axis-c-user mailing list archives

Site index · List index
Message view « Date » · « Thread »
Top « Date » · « Thread »
From "Moriarty, Greg" <Greg.Moria...@inin.com>
Subject two bug reports
Date Thu, 24 Jan 2008 05:24:02 GMT
A few months ago, I had researched using Axis2/C 1.1 as a client-side
API (specifically, to use Microsoft's Exchange 2007 web services).
However, due to a few bugs, some limitations, and unneeded complexity, I
abandoned it and switched to writing and parsing the SOAP envelopes
myself, and using libcurl for the HTTP functionality. Since I saw that
1.2 was released, I decided to take a look to see if the bugs I found
were fixed. Since libcurl serves my needs I don't really have any
motivation to try Axis2/C again, but I thought I would still report two
bugs for the community's sake.

The first bug I noticed is in http_sender.c, I was experiencing a crash
in axis2_http_sender_configure_http_basic_auth(). I haven't tested it in
Axis2/C 1.2, but it looks like the same bug is still there.

  int plen = axutil_strlen (uname) + axutil_strlen (passwd) + 1;
  ...
  sprintf (to_encode, "%s:%s", uname, passwd);

The to_encode buffer is one character short. Someone either forgot to
include room for the colon, or the terminating null. The simple fix is
to replace "+ 1" with "+ 2".

The second bug I noticed is in axis2_libcurl.c, there are three lines
that say:

  char tmp_buf[10];
  sprintf (tmp_buf, "%d", buffer_size);
  headers = curl_slist_append (headers, axutil_stracat (env,
content_len, tmp_buf));

I had to comment these out. Libcurl will determine the Content-Length
itself based on the data you pass to curl_easy_opt(handler,
CURLOPT_WRITEDATA, data). While explicitly specifying the Content-Length
is not a problem (though completely unnecessary) with no authentication
or basic authentication, it causes a problem with authentication
mechanisms that require challenge/response (such as NTLM). The
Content-Length for the challenge will specify a non-zero Content-Length,
but the HTTP body will be empty. With IIS at least, this results in a
HTTP error 400 (Bad Request). I can send a Wireshark network capture (or
screenshots) if anyone wants to see what I'm talking about.

While these are the only two bugs that I noticed might need fixing, I
suppose someone might ask what the other bugs, limitations, and
unnecessary complexities were. Here are some of them in case you are
wondering:

1. The WSDL codegen (from Axis2/Java 1.3) was generating invalid C code
with Microsoft's WSDL. It was trivial to fix with a couple search and
replaces though. I was using the publicly released version (and not
nightly build), so maybe it has improved.

2. When using Axis2/C with libcurl, there is no way to specify any of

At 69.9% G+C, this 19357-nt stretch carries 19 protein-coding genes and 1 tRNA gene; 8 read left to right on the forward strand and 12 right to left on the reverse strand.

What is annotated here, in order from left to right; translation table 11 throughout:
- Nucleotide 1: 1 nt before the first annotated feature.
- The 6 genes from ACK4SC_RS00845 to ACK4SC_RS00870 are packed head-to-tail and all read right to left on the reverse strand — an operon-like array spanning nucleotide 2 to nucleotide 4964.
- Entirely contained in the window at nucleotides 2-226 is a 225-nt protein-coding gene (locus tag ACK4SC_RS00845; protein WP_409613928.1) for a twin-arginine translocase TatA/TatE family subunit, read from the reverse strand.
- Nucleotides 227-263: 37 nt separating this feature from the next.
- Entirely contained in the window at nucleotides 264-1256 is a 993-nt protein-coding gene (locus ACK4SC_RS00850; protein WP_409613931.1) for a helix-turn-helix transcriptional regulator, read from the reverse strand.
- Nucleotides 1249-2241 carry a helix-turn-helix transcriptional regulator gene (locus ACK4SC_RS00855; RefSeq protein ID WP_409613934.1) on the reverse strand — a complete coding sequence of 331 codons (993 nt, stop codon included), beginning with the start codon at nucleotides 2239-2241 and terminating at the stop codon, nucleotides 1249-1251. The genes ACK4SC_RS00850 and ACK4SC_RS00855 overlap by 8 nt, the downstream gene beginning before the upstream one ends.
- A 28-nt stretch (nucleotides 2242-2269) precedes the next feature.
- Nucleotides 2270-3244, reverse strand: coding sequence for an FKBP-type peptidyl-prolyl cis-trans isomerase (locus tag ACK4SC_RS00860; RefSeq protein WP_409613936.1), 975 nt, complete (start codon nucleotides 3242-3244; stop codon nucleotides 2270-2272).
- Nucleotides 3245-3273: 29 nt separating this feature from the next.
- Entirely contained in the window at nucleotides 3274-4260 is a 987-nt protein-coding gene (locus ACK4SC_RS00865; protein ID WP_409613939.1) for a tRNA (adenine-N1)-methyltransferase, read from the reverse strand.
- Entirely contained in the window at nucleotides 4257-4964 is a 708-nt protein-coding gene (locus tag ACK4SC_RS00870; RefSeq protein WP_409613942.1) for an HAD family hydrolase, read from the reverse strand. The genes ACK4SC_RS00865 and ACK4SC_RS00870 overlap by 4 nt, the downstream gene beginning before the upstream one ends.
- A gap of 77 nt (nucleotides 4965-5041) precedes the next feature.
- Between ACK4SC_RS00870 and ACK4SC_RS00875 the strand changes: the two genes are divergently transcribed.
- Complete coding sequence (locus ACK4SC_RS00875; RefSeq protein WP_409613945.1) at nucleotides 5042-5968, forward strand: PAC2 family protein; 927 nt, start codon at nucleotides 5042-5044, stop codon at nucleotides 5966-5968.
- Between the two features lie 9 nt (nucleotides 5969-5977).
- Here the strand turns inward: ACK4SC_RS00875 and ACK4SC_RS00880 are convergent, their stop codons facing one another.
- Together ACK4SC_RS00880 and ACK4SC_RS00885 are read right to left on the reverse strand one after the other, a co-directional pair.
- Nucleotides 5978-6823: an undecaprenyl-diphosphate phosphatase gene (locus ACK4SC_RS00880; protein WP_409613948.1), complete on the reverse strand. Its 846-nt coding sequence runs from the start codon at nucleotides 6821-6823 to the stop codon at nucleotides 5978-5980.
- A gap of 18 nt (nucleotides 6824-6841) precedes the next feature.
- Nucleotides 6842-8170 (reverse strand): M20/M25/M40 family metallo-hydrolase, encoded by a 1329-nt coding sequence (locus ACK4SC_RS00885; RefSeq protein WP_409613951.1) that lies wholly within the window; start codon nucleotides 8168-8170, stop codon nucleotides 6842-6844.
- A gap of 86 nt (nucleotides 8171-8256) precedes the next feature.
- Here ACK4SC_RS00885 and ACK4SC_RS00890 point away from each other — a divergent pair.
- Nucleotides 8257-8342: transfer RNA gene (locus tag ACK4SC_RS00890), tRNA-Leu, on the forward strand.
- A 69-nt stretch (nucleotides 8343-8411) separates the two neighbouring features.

the libcurl parameters such as authentication username/password, or any
of the SSL parameters. I had to hard-code things in
axis2_libcurl_send(), such as CURLOPT_HTTPAUTH, CURLOPT_USERPWD, and
CURLOPT_CAPATH. Again, it is trivial to fix, but it would be nice if
there was some way to pass arbitrary libcurl parameters through
axis2_options_set_property().

3. As far as unneeded complexity, it didn't seem in my case that Axis2/C
was really adding a lot of functionality. I have the impression that
Axis2/C would be much more useful if I was writing a web service
(server) than when writing a consumer of a web service (client), since
the former is typically a lot more complex. Considering that I was
having to parse the XML myself anyway in the SOAP responses (unlike SOAP
APIs like .NETs and perhaps AxisC++, where you are given nice classes
that represent XML nodes, and class member variables for the XML
attributes and text), it seemed about the only thing that Axis2/C was
adding for me was not having to formulate the SOAP requests myself and
instead just call a codegen'ed stub function. But then #1 and #4 (below)
eliminated even that advantage. Also, as far as install, Axis2/C
requires a lot of files in a directory structure, an axis2.xml file,
AXIS2_HOME environment variable, etc., whereas libcurl requires a single
file at that's it.

4. The "breaking point" for me was that the stub functions weren't
allowing me to specify certain information in the <soap:header>. For
example, Exchange Web Services uses SOAP headers to pass in an XML
element called <ExchangeImpersonation>, which provides a proxy
authorization mechanism. In other words, you authenticate through HTTP
as an admin user, but then specify the user's mailbox you wish to access
with the <ExchangeImpersonation> node in the SOAP header. The codegen'ed
stub provided a parameter for this node (and other optional nodes in the
header), but it doesn't do anything with it. Again, maybe this is
something that will improve with a more recent version of Axis2/Java.

Please don't construe any of this as criticism of Axis2/C in general. I
can certainly see great benefit it provides. I just wanted to provide
the bug reports and how it didn't suit my particular situation.

Greg Moriarty


---------------------------------------------------------------------
To unsubscribe, e-mail: axis-c-user-unsubscribe@ws.apache.org
For additional commands, e-mail: axis-c-user-help@ws.apache.org


Mime
View raw message